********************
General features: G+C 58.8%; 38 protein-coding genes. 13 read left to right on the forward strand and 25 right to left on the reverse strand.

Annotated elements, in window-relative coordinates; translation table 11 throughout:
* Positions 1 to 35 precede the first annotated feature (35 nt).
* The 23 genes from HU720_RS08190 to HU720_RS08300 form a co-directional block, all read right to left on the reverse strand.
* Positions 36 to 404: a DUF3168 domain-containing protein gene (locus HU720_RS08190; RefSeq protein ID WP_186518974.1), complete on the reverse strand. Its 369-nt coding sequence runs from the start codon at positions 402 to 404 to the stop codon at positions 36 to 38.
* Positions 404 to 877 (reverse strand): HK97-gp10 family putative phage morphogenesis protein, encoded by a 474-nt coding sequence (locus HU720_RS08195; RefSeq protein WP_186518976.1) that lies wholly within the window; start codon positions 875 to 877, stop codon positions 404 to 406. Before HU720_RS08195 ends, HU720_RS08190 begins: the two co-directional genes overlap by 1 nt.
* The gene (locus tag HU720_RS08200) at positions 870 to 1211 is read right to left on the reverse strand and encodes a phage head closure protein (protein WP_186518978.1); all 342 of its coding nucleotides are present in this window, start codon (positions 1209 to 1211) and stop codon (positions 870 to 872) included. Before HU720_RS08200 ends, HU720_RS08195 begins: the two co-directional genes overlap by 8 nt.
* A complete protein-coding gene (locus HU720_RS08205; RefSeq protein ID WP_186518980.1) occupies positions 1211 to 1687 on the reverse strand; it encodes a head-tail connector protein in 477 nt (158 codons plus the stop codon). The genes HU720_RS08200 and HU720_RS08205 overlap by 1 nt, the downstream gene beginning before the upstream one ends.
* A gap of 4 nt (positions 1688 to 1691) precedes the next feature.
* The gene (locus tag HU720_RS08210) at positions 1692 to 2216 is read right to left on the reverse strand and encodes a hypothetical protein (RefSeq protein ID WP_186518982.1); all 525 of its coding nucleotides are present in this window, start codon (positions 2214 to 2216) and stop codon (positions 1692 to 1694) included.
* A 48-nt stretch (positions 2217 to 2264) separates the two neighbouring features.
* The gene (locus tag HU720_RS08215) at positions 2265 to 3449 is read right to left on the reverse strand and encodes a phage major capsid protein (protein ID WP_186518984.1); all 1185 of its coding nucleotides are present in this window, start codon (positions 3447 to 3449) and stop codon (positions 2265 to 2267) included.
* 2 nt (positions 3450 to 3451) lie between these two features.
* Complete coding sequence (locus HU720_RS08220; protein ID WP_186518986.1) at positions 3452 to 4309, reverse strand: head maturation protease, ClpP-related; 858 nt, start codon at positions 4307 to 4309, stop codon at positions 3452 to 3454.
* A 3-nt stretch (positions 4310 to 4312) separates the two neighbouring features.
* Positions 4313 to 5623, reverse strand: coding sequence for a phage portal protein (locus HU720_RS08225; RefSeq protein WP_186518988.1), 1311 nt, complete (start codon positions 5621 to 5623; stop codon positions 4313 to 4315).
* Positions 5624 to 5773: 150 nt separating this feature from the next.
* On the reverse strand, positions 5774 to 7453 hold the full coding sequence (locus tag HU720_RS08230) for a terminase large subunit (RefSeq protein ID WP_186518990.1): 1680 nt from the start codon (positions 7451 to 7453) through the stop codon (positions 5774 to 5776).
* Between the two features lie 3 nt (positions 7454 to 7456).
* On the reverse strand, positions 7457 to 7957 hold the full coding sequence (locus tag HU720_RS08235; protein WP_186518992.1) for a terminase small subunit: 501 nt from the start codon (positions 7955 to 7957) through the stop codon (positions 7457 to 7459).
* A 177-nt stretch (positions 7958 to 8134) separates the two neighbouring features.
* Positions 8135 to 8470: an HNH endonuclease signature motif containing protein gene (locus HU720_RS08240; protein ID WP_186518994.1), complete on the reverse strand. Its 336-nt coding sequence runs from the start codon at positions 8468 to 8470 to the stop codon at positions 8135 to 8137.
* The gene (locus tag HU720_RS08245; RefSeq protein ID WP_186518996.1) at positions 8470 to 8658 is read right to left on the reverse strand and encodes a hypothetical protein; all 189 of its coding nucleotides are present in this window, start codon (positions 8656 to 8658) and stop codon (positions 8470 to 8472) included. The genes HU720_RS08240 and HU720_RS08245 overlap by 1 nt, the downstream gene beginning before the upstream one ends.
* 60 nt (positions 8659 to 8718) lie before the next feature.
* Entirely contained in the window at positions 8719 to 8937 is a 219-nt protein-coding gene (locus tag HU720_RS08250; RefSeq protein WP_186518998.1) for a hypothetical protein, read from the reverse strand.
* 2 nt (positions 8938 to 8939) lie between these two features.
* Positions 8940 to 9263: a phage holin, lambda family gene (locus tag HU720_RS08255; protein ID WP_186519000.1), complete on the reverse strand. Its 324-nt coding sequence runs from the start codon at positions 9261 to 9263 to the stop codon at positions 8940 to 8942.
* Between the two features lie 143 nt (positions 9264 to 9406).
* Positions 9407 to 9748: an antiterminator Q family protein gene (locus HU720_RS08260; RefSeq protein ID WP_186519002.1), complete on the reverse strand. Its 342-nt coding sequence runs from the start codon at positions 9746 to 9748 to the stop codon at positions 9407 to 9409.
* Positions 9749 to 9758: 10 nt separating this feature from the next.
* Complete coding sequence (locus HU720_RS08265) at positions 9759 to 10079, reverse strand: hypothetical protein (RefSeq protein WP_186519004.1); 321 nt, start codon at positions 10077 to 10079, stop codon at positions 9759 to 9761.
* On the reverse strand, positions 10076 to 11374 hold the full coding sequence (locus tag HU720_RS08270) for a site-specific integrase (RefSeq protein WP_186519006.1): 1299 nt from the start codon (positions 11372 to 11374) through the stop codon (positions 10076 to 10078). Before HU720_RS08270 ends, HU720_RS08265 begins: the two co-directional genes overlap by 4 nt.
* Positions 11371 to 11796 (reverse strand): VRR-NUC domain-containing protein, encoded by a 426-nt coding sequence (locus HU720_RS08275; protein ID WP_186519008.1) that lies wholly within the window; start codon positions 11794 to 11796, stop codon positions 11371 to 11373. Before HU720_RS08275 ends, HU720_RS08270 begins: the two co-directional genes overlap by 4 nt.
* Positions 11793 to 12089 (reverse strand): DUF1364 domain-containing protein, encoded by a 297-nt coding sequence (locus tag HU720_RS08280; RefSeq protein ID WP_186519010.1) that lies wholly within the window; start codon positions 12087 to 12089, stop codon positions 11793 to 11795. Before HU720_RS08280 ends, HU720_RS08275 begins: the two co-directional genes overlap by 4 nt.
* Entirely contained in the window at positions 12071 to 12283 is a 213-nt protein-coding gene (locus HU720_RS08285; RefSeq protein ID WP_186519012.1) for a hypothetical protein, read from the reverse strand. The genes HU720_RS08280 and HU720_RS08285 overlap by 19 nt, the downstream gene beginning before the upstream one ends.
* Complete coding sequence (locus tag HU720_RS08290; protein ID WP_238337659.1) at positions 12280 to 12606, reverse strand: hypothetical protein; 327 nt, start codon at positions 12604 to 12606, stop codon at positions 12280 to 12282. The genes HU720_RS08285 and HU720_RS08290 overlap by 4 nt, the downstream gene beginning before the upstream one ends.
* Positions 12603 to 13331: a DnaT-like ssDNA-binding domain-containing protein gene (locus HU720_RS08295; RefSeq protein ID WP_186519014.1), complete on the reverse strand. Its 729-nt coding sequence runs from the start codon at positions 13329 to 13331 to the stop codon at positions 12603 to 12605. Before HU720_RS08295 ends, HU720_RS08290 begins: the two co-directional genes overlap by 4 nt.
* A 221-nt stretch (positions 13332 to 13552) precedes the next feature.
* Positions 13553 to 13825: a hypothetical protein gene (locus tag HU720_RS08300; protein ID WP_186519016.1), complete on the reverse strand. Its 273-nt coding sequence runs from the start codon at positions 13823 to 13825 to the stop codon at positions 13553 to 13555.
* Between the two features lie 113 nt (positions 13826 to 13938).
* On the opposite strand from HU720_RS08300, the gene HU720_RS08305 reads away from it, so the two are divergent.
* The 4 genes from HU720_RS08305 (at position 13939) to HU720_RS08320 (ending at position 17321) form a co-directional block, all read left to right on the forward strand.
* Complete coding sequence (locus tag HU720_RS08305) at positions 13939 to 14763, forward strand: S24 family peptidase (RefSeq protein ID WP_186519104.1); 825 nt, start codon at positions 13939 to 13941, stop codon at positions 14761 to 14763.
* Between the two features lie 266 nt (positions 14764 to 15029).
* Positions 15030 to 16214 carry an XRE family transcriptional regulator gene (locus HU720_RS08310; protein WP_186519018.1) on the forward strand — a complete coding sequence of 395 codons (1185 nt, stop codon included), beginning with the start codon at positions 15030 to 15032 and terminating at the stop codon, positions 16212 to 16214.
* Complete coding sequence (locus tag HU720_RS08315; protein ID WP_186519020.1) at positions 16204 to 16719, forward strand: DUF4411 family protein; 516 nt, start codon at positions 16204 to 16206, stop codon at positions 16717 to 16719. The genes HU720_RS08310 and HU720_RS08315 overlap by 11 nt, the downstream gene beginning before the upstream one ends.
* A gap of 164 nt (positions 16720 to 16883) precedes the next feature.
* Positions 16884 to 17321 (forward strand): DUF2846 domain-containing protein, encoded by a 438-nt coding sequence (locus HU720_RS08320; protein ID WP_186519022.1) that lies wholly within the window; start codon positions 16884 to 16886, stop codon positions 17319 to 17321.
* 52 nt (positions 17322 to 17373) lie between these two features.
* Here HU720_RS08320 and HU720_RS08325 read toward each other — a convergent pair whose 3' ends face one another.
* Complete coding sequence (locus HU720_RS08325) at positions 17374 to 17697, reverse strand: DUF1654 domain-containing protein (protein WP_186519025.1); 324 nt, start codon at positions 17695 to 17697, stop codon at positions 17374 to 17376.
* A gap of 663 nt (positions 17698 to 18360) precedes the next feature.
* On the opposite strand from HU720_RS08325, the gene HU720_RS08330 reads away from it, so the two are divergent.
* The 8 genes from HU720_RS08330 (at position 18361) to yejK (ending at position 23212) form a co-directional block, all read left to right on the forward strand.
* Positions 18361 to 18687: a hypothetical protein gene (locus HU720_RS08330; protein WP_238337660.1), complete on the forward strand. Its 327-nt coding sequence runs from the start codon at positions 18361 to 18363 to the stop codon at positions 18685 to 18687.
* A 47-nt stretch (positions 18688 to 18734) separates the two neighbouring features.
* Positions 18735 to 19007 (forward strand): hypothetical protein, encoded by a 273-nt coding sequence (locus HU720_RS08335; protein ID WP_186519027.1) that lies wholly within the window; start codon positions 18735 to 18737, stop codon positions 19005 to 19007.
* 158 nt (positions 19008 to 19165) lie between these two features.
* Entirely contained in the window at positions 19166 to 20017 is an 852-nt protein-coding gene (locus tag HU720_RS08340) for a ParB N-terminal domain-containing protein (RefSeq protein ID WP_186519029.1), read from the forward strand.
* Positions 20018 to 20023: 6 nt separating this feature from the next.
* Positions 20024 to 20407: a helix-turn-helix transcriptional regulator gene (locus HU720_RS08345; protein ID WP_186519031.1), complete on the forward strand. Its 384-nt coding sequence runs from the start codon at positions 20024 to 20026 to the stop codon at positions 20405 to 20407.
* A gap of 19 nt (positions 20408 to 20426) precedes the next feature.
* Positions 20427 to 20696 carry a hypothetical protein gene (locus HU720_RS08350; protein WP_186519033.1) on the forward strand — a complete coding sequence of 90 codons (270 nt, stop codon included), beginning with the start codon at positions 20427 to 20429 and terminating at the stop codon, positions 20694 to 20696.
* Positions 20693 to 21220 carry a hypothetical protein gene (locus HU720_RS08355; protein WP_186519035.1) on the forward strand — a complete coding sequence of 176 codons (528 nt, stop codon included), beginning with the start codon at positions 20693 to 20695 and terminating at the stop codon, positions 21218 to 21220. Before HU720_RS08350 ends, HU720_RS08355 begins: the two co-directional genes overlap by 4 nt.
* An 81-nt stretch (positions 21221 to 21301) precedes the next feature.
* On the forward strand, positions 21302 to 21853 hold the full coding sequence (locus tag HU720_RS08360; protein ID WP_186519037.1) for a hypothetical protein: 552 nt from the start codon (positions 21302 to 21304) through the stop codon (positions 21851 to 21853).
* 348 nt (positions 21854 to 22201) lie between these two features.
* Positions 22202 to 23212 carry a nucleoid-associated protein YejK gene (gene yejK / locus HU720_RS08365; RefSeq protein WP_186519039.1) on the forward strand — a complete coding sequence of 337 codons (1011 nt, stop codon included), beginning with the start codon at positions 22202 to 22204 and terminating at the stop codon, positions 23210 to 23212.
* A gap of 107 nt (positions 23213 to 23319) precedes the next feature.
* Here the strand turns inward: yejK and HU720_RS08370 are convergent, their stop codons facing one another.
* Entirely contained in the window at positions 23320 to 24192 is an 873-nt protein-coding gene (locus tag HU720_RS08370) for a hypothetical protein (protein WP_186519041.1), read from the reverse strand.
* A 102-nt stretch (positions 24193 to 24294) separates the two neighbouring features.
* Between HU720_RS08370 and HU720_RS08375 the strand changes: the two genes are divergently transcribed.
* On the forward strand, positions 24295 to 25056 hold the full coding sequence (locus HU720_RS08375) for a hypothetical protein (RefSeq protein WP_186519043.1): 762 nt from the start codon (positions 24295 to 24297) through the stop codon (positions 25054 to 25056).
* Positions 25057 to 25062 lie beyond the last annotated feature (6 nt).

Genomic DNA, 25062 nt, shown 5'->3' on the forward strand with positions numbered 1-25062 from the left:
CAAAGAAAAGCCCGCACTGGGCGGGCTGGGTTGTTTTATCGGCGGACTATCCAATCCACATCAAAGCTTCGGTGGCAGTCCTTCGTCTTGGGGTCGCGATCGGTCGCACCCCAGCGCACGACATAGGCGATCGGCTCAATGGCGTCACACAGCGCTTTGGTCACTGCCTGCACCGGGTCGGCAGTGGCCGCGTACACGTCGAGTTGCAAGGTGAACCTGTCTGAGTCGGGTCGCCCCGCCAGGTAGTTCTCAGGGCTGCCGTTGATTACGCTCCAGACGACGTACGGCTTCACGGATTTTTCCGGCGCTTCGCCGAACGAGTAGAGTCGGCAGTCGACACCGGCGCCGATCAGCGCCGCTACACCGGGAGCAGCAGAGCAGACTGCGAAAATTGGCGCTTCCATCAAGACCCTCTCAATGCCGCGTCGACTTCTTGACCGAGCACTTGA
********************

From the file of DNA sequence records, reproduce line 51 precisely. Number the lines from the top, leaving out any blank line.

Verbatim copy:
* Complete coding sequence (locus HU720_RS08325) at positions 17374 to 17697, reverse strand: DUF1654 domain-containing protein (protein WP_186519025.1); 324 nt, start codon at positions 17695 to 17697, stop codon at positions 17374 to 17376.